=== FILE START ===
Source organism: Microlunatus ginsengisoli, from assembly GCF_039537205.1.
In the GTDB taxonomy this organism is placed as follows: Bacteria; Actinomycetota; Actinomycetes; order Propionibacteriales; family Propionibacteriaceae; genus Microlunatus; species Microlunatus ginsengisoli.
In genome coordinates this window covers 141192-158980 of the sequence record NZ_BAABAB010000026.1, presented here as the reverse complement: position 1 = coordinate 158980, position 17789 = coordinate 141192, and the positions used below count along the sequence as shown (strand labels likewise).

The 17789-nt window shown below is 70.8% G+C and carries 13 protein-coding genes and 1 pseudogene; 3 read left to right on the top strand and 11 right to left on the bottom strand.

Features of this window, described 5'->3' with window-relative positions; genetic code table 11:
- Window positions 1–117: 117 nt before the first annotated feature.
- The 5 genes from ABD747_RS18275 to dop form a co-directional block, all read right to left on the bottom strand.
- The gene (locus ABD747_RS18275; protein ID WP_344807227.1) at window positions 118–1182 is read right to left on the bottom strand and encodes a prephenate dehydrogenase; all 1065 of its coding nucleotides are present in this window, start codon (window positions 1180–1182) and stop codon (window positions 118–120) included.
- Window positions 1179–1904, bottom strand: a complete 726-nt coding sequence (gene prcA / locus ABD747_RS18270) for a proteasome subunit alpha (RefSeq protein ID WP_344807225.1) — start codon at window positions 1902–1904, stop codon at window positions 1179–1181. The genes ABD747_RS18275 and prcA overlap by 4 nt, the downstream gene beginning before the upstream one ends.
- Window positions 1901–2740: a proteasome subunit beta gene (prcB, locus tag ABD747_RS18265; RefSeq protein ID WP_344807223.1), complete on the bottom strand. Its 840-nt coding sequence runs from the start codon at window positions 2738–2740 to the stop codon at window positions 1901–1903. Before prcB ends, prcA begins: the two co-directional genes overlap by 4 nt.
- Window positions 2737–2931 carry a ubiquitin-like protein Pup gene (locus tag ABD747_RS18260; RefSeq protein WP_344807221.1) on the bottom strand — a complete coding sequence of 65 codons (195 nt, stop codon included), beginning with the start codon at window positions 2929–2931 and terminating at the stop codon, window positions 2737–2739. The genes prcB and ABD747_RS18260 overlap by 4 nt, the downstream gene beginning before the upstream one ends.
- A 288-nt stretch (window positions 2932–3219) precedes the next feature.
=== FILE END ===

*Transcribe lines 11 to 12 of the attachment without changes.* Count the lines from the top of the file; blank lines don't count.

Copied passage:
- Window positions 2737–2931 carry a ubiquitin-like protein Pup gene (locus tag ABD747_RS18260; RefSeq protein WP_344807221.1) on the bottom strand — a complete coding sequence of 65 codons (195 nt, stop codon included), beginning with the start codon at window positions 2929–2931 and terminating at the stop codon, window positions 2737–2739. The genes prcB and ABD747_RS18260 overlap by 4 nt, the downstream gene beginning before the upstream one ends.
- A 288-nt stretch (window positions 2932–3219) precedes the next feature.